There came a time when a city conference meeting was held and the new direction for city water was put to a vote. Many were divided over the issue but eventually a vote in favor passed. The water rights were given to a growing organization.  The community could now rely on those who had the 'right' to be in charge of the spring and its water.

Those who oversaw and packaged and delivered the water in consumer bottles were chosen for their business savvy and skills rather than their knowledge of, or experience at the spring. Such experience weren't deemed necessary for their positions.  Respect, honor, and devotion towards the water company increased throughout the culture as it grew. In the eyes of some they became a suitable substitute to what the spring provided. The actual name of the spring still appeared on the bottle label which helped everyone's minds be at ease.  The business that collected, bottled and distributed the water became a formidable power in the city.  The label claim carried a degree of authority and perceived authenticity.  Over time the citizens would increasingly tolerate or even praise any developments offered by the water bottling company.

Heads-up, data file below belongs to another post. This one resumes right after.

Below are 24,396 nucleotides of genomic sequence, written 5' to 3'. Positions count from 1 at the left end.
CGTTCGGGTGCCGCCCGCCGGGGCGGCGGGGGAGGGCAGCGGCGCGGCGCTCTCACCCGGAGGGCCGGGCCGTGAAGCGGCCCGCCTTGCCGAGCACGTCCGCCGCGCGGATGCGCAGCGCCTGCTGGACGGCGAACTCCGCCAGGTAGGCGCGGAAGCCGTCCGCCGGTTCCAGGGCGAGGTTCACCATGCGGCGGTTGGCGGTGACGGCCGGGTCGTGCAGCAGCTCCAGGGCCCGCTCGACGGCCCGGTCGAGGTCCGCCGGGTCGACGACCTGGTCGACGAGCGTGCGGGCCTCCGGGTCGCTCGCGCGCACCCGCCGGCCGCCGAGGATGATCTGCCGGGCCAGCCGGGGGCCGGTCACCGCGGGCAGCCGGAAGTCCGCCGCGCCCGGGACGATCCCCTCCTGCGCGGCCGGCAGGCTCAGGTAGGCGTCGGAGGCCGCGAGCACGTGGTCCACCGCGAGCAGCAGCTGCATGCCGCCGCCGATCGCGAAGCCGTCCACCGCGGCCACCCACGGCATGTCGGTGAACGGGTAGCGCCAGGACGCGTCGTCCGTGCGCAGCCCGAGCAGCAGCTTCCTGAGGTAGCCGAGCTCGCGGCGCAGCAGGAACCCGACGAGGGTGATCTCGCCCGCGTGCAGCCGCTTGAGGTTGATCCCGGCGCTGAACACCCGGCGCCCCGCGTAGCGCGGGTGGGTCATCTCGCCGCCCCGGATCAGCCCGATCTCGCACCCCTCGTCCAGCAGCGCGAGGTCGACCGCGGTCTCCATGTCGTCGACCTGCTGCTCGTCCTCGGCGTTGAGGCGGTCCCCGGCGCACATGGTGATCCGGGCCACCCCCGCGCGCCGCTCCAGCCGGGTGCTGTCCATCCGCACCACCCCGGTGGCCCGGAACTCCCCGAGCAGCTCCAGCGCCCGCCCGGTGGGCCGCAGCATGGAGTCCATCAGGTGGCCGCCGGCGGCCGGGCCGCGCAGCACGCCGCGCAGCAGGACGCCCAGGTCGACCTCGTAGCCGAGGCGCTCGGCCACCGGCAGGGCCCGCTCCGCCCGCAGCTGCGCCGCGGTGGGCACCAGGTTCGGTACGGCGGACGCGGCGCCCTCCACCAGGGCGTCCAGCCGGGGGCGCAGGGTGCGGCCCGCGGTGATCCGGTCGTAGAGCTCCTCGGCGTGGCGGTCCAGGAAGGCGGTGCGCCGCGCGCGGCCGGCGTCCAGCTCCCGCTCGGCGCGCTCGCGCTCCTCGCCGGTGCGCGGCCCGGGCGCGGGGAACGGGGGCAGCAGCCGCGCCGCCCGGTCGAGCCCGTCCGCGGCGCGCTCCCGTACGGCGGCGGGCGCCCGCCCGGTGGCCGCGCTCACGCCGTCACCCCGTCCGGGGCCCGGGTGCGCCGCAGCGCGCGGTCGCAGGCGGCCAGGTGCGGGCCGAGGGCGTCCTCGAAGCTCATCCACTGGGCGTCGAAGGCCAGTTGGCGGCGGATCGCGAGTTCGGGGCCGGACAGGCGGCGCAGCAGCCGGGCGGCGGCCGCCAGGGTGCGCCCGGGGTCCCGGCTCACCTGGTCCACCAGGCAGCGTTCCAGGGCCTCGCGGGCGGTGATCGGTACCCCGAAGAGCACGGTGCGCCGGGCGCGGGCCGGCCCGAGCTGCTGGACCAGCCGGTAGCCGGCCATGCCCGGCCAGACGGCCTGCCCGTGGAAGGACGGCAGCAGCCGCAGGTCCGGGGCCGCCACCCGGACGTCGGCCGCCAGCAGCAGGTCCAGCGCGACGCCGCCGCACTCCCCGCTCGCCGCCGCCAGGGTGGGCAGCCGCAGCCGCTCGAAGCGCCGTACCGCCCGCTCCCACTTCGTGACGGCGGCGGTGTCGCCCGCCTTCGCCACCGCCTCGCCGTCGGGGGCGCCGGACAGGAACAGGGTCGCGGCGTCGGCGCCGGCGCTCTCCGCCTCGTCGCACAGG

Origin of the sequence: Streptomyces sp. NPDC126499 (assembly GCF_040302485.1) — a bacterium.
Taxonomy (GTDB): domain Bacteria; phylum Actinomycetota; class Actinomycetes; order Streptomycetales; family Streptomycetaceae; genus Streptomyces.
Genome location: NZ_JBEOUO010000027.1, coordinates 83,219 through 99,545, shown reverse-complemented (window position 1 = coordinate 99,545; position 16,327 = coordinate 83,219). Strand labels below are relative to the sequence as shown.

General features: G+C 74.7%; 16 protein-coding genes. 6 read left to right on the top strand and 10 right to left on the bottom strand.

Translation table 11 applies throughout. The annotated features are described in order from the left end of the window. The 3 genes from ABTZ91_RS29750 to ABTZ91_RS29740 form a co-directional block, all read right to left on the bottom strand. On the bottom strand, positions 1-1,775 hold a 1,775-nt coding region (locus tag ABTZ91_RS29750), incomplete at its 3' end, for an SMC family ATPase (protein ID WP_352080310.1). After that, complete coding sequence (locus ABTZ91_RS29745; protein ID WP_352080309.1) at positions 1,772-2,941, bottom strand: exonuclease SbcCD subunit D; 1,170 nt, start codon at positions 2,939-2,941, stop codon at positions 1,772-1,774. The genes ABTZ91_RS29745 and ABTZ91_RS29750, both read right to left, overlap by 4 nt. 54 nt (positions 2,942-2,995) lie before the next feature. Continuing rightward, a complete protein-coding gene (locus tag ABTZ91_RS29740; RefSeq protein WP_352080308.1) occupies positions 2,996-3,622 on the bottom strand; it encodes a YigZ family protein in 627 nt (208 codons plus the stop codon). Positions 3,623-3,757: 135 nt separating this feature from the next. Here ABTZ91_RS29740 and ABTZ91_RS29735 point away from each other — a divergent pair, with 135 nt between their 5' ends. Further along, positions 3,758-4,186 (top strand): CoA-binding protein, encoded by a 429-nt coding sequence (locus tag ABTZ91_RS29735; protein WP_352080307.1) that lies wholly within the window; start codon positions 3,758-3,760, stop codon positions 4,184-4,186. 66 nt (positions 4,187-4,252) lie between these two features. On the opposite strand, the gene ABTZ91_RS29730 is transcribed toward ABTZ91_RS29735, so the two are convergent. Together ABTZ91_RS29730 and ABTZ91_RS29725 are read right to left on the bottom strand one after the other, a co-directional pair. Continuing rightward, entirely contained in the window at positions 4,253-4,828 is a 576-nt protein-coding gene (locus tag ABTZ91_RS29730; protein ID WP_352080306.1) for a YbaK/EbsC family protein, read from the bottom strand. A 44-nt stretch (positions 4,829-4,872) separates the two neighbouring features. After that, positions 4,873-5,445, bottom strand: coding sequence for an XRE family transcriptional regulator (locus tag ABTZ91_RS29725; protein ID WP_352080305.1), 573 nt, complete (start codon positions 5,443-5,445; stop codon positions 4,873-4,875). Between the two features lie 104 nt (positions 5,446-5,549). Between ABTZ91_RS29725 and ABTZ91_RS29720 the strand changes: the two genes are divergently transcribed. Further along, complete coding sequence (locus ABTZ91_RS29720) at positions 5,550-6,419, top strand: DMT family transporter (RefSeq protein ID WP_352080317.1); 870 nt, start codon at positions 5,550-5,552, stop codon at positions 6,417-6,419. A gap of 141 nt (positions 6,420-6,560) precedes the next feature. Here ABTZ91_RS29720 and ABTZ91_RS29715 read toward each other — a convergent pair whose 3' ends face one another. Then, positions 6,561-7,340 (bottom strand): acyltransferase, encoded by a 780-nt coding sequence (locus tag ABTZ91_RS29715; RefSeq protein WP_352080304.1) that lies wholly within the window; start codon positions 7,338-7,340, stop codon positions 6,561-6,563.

In time the actual spring itself was forgotten, and its true value was referenced, but directly experienced less and less. With new advertising and marketing strategies new flavors of "vitamin water" with artificial sweeteners came to the stores to meet demand for social change.